One day, a bit bored and feeling decidedly sore and sorry for myself, I switched on the tv and I heard this familiar music.... a sort of tinkling piano thing, followed by orchestra. Without looking at the screen I knew what it was and I was humming along. And that was what was strange. I have, or rather, had never in all my life watched this show, and yet I could hum the signature tune. With nothing else to do I sat and watched it... and the weird thing is that I also somehow knew the main character, and where the action took place.
I’m talking about “Murder She Wrote”, that cute bit of piano playing of John Addison’s music and the multi-talented Angela Lansbury or Jessica Fletcher of Cabot Cove, Maine. Population 3,560!
OK, so what, you may think (and one reader in Leith, who shall be nameless, is choking himself laughing at this), but the point is that although I’d never watched it (it’s on at 2.15 weekdays for heaven’s sake. I’d be at work), somehow I knew all about it. It occurs to me that there really hasn’t been a time when the BBC hasn’t been showing reruns of this show, and somehow it seems to have soaked into my brain.
Then when I got thinking about it I realised that although I’d never watched Corrie or Eastenders I could probably name a few of the cast, and although I never watch the Apprentice or Strictly Come Dancing or Britain’s Got Talent, I still know things about them, including being able to recognise the signature tunes.... Weird, don’t you think how popular culture somehow percolates into your subconscious?
Anyway the outcome is that I have become completely captivated by Mrs Fletcher, Amos Tupper and Seth Hazlitt, and never miss the show even although I’m back living at home, much recovered and have to get someone to record them for me. Over 12 seasons from 1984-1996 there were 264 episodes recorded and I aim to see them all.
Ok... I’m a secret Angela Lansbury fan, but this week it beats the very hell out of watching Gordon Brown and his team of cheerless has-beens talking to 2/3 empty halls of sad people looking as if they lost a pound and found a tanner.
For the London elections too, the contest is a two horse race. Under Jim Murphy, support for Labour has fallen by 5%.
This week as Laurel and Hardy, better know and Murphy and Gray, prepare for and rehearse their joint act for a bit of light relief at the Labour Party Conference, they must react with some dismay to the kind of stories that a desperate English Labour Party are putting about. After all it is they, and not the English who face a by-election in the next few months.
So Mr Milliband thinks that this is a good time to point out that there is not that much difference between Labour and the Conservatives. Of course wee Ed is right. What will change if we get the Tories? Trident? Afghanistan and funding of the war there? Cuts? Referendum of Scotland’s future? Reduction in Scotland’s pocket money from London? Work for Incapacity Benefits? Council Tax? Private Finance for Schools and Hospitals? Nope, certainly none of these. The truth is we will notice very little difference.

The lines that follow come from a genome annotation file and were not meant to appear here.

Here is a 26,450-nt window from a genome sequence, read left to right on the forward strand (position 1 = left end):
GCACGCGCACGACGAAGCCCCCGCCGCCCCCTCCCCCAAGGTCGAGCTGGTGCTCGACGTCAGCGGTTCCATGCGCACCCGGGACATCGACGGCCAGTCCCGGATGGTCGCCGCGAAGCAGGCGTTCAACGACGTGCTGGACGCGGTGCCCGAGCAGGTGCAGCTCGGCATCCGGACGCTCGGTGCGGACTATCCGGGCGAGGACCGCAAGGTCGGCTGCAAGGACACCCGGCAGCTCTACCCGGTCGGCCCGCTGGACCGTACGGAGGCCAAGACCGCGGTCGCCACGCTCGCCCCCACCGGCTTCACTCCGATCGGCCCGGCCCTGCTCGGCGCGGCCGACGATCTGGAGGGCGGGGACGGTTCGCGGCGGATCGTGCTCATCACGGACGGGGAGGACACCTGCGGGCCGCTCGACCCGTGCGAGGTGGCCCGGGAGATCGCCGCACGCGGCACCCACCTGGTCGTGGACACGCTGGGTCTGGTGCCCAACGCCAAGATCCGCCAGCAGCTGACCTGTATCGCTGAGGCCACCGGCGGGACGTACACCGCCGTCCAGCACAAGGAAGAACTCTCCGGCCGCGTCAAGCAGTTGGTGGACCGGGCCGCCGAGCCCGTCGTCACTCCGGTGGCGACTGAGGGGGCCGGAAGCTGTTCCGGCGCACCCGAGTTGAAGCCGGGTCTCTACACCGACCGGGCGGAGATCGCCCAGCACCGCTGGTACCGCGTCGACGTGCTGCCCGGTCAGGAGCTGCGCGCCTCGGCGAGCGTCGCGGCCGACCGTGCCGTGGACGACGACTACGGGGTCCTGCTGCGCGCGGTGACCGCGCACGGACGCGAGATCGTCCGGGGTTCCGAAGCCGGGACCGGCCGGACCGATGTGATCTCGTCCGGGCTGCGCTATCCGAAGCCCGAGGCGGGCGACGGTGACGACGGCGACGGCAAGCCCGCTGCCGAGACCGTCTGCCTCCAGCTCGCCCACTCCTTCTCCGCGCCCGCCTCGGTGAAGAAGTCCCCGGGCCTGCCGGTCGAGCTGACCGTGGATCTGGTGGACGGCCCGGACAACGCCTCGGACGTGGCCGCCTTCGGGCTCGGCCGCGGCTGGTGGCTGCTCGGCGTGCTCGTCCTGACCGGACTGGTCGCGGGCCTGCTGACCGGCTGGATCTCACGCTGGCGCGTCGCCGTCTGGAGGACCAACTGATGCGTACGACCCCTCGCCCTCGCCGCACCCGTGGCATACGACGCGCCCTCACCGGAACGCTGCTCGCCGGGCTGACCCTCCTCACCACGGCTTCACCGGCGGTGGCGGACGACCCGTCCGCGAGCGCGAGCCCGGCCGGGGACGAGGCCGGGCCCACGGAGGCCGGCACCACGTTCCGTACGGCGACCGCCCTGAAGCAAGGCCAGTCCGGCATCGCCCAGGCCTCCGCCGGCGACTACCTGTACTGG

So much so that the Right Hon the Noble Lord Mandleson (och I’ll not bother with all of his title, it would take up the whole article). Suffice to say that his First Secretaryness has let it be known that he is available for work with the Tories. Are these people preparing for coalition government in an attempt to keep the SNP and Liberals from forming the next government?
Going into the by-election would the comedy double act care to let us know if they agree with their senior colleagues? Do they agree that the Tories and Labour are more or less the same party? Are they happy to offer their services to this party? (And would the Tories want them?)
Sunday, 27 September 2009
Mr Finkelstein thinks that this probably means that she (the cleaner) is going to tell a story which will be at variance with that of the good (no, she’s not that either) Baroness. Oh dear.
What is more, one of the comments on the blog suggests that an opportune moment to release this story would be just shortly before Gordon makes his first big speech. I should imagine that this will have occurred to Clifford too.
To add to Scotland’s (that’s the peer not the country) embarrassment it seems that the rules regarding ministers claiming housing allowance have been reinterpreted.
From the Times:
Och, isn’t that sweet. It seems she was entitled to all that dosh and she didn’t steal it at all.
How do these people look at themselves in the mirror?
Sadly the Labour Party are holding their wake ...erm sorry ... conference ... this week. And in advance of it of course they are leaking how Gordon is going to put heart back into the party in advance of the election. This at a time when they are trailing the Tories by around 14 points and only in front of the Liberals by around 2 points. And let’s be honest, not even his best mates, if he has any, would call Gordon inspiring. He’s barely respiring by the looks of him.